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Asce Student Chapters: A Contributor To Achieving Program Goals

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Conference

2006 Annual Conference & Exposition

Location

Chicago, Illinois

Publication Date

June 18, 2006

Start Date

June 18, 2006

End Date

June 21, 2006

ISSN

2153-5965

Conference Session

Achieving the Civil Engineering Body of Knowlegde

Tagged Division

Civil Engineering

Page Count

13

Page Numbers

11.231.1 - 11.231.13

DOI

10.18260/1-2--1179

Permanent URL

https://216.185.13.174/1179

Download Count

195

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Paper Authors

biography

C. Conley U.S. Military Academy

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Dr. Christopher H. Conley is an Associate Professor in the Department of Civil & Mechanical Engineering at the United States Military Academy, West Point, NY. He earned a B.S. degree from the University of Massachusetts, Amherst, in 1978 and M.S. and Ph.D. degrees in Civil Engineering from Cornell University in 1980 and 1983. He is a past member of the ASCE Committee on Student Activities.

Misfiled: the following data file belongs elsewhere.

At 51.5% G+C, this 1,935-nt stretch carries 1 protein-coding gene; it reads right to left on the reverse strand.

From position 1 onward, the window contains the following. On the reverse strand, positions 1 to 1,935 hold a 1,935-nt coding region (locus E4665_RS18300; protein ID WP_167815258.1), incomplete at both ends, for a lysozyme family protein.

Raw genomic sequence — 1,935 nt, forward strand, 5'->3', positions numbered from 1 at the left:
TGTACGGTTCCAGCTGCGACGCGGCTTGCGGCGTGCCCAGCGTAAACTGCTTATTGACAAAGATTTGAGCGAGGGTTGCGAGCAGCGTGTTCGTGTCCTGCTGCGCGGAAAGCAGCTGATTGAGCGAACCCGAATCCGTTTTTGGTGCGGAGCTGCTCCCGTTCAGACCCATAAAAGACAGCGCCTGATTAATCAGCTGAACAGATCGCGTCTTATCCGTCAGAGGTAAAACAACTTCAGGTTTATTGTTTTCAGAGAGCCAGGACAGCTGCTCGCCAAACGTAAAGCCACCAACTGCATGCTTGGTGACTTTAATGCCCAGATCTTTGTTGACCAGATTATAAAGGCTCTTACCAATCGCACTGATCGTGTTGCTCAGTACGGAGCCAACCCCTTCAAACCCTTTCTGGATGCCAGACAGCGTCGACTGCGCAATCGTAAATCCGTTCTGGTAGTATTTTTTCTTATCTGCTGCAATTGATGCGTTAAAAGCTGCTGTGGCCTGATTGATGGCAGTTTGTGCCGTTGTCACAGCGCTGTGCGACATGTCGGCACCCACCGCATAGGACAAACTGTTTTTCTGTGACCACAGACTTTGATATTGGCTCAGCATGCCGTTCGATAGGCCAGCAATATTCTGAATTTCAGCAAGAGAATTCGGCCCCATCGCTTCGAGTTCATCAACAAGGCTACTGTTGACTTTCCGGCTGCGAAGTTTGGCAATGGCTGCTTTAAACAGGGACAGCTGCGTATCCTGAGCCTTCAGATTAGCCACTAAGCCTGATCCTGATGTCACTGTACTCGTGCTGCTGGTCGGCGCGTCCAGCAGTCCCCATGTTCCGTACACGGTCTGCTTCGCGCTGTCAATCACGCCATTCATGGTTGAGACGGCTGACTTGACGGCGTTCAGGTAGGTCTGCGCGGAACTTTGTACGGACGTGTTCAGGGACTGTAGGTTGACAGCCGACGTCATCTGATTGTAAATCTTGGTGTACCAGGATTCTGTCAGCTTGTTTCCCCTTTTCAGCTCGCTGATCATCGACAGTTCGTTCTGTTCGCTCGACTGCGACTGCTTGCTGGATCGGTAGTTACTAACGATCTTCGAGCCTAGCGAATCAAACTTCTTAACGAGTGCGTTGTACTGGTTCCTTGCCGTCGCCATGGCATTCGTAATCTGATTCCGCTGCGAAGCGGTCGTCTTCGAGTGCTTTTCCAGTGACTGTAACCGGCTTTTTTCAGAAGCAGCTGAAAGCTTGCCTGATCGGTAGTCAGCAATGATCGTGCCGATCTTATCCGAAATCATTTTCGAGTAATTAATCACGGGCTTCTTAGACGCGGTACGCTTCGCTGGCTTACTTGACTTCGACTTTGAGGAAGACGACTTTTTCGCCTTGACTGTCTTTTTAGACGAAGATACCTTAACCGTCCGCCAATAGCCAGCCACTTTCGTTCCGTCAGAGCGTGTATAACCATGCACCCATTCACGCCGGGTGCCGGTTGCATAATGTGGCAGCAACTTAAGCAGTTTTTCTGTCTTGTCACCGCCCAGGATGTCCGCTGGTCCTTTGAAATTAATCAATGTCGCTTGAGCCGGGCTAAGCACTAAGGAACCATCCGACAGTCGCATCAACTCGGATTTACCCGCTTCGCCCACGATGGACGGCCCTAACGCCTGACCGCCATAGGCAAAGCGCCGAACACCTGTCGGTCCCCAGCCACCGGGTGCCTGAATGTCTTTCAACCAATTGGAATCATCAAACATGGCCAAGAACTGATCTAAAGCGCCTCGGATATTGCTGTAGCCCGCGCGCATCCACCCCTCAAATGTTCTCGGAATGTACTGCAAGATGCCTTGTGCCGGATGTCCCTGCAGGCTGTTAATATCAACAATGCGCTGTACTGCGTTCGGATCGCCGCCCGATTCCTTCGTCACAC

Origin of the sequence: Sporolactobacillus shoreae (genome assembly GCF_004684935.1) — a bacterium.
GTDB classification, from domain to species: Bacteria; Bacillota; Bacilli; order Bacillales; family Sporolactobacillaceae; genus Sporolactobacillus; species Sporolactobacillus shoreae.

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biography

Decker Hains U.S. Military Academy

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Major Decker B. Hains, Ph.D., P.E., is an Assistant Professor in the Department of Civil and Mechanical Engineering at the U.S. Military Academy, West Point, NY. He earned a B.S. degree from USMA in 1994, M.S. degrees from the University of Alaska Anchorage in 1998 and the University of Missouri-Rolla in 1999 and a Ph.D. in Civil Engineering from Lehigh University in 2004. He is currently serving on the ASCE Second Edition of the Body of Knowledge Committee.

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Scott Hamilton U.S. Military Academy

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Scott R. Hamilton is an Assistant Professor in the Department of Civil & Mechanical Engineering at the United States Military Academy, West Point, NY. He earned a B.S. degree from the United States Military Academy, in 1984 an M.S. degree in Civil Engineering and an M.S. Degree in Engineering Management from Stanford University in 1994. He is currently a member of the ASCE Committee on Student Activities.